List of Japanese Flowers
Japanese culture reveres certain flowers and places deep symbolic meaning on many. The Japanese flower arranging technique called Ikebana is tied to Zen aesthetics and design principles in a similar way as bonsai. Flower arranging in Japan is centered around a number of schools, including Ikenobo, Sogetsu and Ohara. Flowers with deep symbolic meaning are often used as the center pieces in these formal arrangements.
Chrysanthemums are symbolic of long life and health. A single chrysanthemum petal is often placed on the bottom of Japanese wine glasses. Japanese emperors sit on a chrysanthemum throne. Native to China and Japan, chrysanthemums are cold hardy in the United States Department of Agriculture (USDA) Hardiness Zones 5 through 9. Flower colors include red, orange, yellow, white and lavender. These flowers grow to between 12 and 36 inches tall and perform best in locations that get full sun and have soil that drains well. For fall flowering, chrysanthemums should be cut back three times: In the spring, in the summer, and a final cut in mid-August. This will encourage fall flowering of this perennial flower.
The lotus is sacred to Hinduism and Buddhism. As a primarily Buddhist country, Japan holds the lotus to be sacred. The lotus is considered one of the Eight Auspicious Symbols, and is a representation of the Buddha's teachings. Lotus symbolize the progress of the ultimate mind. It grows from muddy depths through the waters of experience and "blooms in the sunshine of enlightenment," according to Religion Facts. Lotus grow from tubers that are planted in the soil underwater. They can grow to a spread of over 10 feet, depending on the variety. Lotus can be white, pink, red or blue. Some lotus can winter over below pond ice, as long as the ice doesn't reach down to the tuber.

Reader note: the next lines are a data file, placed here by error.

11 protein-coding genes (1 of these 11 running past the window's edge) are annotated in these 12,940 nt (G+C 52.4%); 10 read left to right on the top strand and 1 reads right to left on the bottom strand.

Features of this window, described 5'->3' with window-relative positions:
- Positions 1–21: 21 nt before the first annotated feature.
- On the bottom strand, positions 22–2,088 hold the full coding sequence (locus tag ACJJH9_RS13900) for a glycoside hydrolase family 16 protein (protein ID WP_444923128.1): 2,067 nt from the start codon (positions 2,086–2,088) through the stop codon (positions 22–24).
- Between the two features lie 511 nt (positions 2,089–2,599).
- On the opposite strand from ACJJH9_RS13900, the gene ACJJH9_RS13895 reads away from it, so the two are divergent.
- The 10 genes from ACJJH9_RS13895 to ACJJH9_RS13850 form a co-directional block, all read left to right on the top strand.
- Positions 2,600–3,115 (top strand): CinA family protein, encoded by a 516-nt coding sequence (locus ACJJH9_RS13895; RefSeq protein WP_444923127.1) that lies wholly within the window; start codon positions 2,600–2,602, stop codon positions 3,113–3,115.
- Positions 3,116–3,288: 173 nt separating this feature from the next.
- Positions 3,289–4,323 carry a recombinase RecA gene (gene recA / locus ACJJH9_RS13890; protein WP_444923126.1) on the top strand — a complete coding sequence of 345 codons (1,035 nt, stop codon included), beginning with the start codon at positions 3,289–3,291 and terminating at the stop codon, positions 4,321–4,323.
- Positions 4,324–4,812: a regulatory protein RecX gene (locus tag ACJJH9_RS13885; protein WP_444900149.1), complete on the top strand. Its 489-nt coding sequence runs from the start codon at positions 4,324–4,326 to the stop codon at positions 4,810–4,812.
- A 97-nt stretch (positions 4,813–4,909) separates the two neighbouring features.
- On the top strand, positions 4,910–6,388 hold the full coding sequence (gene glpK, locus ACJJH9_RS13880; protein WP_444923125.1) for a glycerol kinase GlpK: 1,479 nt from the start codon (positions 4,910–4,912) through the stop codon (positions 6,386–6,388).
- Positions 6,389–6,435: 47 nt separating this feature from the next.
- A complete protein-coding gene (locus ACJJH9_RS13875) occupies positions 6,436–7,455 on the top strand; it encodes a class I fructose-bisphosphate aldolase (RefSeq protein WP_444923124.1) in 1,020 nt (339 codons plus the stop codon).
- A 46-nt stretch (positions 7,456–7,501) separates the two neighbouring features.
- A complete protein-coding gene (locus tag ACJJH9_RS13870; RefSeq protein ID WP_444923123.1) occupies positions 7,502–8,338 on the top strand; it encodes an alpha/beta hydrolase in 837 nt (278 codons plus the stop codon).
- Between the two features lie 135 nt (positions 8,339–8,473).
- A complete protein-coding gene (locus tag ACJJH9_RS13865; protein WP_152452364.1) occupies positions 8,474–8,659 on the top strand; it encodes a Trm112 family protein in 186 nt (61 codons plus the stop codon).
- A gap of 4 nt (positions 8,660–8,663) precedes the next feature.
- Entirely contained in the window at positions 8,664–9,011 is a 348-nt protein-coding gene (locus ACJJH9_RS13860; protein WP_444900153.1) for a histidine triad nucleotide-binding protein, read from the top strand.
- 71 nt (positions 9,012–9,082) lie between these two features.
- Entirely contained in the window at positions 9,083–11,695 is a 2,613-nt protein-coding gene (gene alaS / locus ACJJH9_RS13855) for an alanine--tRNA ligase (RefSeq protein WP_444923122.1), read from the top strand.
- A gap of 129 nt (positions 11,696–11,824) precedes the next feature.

Azaleas are native to China and Japan. Many of the symbolic references to the flowers are shared between the two cultures. Azaleas are symbolic of temperance, passion and womanhood. A flower bush that is a member of the rhododendron family, azaleas grow best in loose, well-draining soil. They don't do well in constantly wet or compacted soils. They prefer partial sun and grow well in places that are sheltered from direct afternoon sun and drying winds. Some varieties of azalea can grow in areas as cold as USDA Hardiness Zone 6b. If possible, plant Japanese azaleas in slightly acidic soil. Azalea are popular as bonsai plants in Japan, China and the West.
Cherry blossoms in Japan are symbolic of the transience and impermanence of life because they don't bloom for long. The falling of the cherry blossoms also symbolizes warriors who have died in battle, thus connecting the blossoms with the samurai ethos. Japanese cherries grow best in USDA Hardiness Zones 5 through 8. They need moist, well-draining soil and require full sun. They generally flower in April or May.